If a company borrowing an amount decides to tie its debt with a real estate (e.g. office or building, if the firm is the owner of this property), the loan will be known as secured debt and the collateral will be a material object. As a corporate debt meaning, the loan is also known as secured commercial mortgage. If the debtor falls behind with payments and a default occurs, the creditor can request property garnishment of debtor’s business premises. Business debt mortgages are divided into two general types: non-recourse and recourse. The first is only secured by a standard collateral-business debtor’s estate property. If past-due payments occur, the creditor has the right only to foreclose this estate, but after that he is not allowed to file any other claims towards the debtor, if it turns out there is further insufficiency after the foreclosure. The recourse business mortgage is secured not only by a material collateral, but also by a personal guarantee (usually given by the owner of the business organisation). If it turns out the foreclosure does not cover the debt amount, the personal guarantee will serve as a second option for repaying the liability in full.

Refinancing of business debt & CVAs

Business debt refinancing is equal to the consolidation of consumer debts. This process represents conversion of one or more bad debts into one new loan. This is performed with the purpose of obtaining lower monthly interest and improving company’s cash flow. Such debt re-establishment converts old short-term debts into one single liability, which is more long-termed. Although the monetary obligation will prolong in time, this debt reduction method helps business debt companies to increase their income and improve their capital. Business loan refinancing is offered by specialised private organisations, which can not only provide smaller interest, but also lower or even freeze additional charges and fees.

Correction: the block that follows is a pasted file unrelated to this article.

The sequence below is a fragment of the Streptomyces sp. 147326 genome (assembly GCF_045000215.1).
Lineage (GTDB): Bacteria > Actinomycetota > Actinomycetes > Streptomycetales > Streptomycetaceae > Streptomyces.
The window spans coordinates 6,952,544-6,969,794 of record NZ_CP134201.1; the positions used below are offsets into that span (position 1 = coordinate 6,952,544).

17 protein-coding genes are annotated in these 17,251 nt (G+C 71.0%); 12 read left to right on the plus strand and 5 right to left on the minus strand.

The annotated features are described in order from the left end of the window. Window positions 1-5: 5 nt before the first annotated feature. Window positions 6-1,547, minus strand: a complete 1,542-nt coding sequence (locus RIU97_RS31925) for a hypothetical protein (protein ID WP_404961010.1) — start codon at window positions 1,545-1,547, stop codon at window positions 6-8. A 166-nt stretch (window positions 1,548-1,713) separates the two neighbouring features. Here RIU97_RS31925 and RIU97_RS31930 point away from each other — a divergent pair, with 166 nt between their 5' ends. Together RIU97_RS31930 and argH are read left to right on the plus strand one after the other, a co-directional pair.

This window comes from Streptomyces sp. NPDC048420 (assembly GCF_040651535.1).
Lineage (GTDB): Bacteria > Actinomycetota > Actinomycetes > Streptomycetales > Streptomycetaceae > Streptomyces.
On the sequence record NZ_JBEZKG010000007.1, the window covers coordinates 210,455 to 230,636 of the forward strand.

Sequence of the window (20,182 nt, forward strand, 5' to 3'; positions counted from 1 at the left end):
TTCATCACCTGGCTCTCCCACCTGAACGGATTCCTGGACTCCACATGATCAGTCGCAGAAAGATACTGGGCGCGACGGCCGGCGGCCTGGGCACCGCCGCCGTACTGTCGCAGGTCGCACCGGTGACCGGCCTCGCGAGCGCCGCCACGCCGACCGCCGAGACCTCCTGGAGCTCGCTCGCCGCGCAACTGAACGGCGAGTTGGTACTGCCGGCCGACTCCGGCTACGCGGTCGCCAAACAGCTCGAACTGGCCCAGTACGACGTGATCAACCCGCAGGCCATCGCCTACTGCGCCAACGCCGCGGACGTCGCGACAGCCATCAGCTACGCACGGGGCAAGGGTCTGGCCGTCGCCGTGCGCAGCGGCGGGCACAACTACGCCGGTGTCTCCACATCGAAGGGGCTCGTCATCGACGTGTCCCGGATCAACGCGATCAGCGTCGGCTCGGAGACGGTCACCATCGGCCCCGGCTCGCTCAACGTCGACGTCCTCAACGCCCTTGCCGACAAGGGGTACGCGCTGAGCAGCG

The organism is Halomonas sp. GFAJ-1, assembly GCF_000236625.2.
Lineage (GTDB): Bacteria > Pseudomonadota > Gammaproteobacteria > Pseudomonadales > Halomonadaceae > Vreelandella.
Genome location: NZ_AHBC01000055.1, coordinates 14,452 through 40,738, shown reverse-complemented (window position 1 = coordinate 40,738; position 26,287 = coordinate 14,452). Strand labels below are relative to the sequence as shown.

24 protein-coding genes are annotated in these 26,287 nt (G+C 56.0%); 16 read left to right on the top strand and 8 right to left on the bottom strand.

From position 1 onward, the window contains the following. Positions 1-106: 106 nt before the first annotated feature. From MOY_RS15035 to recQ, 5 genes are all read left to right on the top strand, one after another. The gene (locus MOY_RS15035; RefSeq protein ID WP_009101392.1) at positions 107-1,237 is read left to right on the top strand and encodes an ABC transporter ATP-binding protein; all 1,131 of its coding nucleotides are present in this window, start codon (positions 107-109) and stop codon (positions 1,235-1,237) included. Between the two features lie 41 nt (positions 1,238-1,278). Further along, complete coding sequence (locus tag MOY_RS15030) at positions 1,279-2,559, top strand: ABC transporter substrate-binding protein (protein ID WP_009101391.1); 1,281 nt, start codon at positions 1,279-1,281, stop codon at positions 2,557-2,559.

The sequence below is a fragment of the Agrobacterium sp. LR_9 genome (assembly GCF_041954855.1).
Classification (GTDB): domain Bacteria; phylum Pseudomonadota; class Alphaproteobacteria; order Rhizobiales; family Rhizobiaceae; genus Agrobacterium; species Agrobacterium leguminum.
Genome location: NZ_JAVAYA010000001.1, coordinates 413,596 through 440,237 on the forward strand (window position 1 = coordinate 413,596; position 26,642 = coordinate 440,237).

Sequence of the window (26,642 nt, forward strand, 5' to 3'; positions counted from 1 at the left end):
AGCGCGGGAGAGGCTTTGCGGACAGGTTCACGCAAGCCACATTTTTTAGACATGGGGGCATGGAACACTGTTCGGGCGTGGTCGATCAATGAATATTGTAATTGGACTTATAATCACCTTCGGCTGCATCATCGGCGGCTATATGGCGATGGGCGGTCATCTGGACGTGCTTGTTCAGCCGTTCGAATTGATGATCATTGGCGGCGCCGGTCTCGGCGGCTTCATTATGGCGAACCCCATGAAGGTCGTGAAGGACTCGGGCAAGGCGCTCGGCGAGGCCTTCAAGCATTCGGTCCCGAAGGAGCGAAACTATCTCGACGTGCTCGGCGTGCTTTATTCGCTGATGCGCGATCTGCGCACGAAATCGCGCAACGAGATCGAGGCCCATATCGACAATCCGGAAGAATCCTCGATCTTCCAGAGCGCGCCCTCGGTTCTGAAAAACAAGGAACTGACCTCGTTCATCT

CVAs (Company Voluntary Arrangements) are typically used in United Kingdom and Wales, but recently have become applicable in other countries as well. These agreements are an alternative to the business refinancing, as CVAs are also part of debt reduction methods. The benefits for a business debt company, when choosing a Company Voluntary Arrangement are:

  • The creditor might agree to significantly lower interests or even freeze all additional fees towards the commercial debtor;
  • The creditor might agree to forgive part of the full debt amount, and sometimes this portion can reach 30% less of the total debt liability;
  • The aforementioned points lead to improvement and increase of positive cash flow
  • New agreement is signed between the two parties, where the new monthly fees are filed in compliance with debtor’s financial condition; business debt

Used literature & external links

http://www.investorglossary.com/commercial-loan.htm
 

http://commercialloaninfo.org/what-is-a-commercial-loan/
 

http://en.wikipedia.org/wiki/Risk_assessment
 

https://www.fdic.gov/deposit/insurance/assessments/risk.html
 

http://en.wikipedia.org/wiki/Commercial_mortgage
 

http://www.insolvencydirect.bis.gov.uk/technicalmanual/Ch13-24/Chapter20/part2/part_2.htm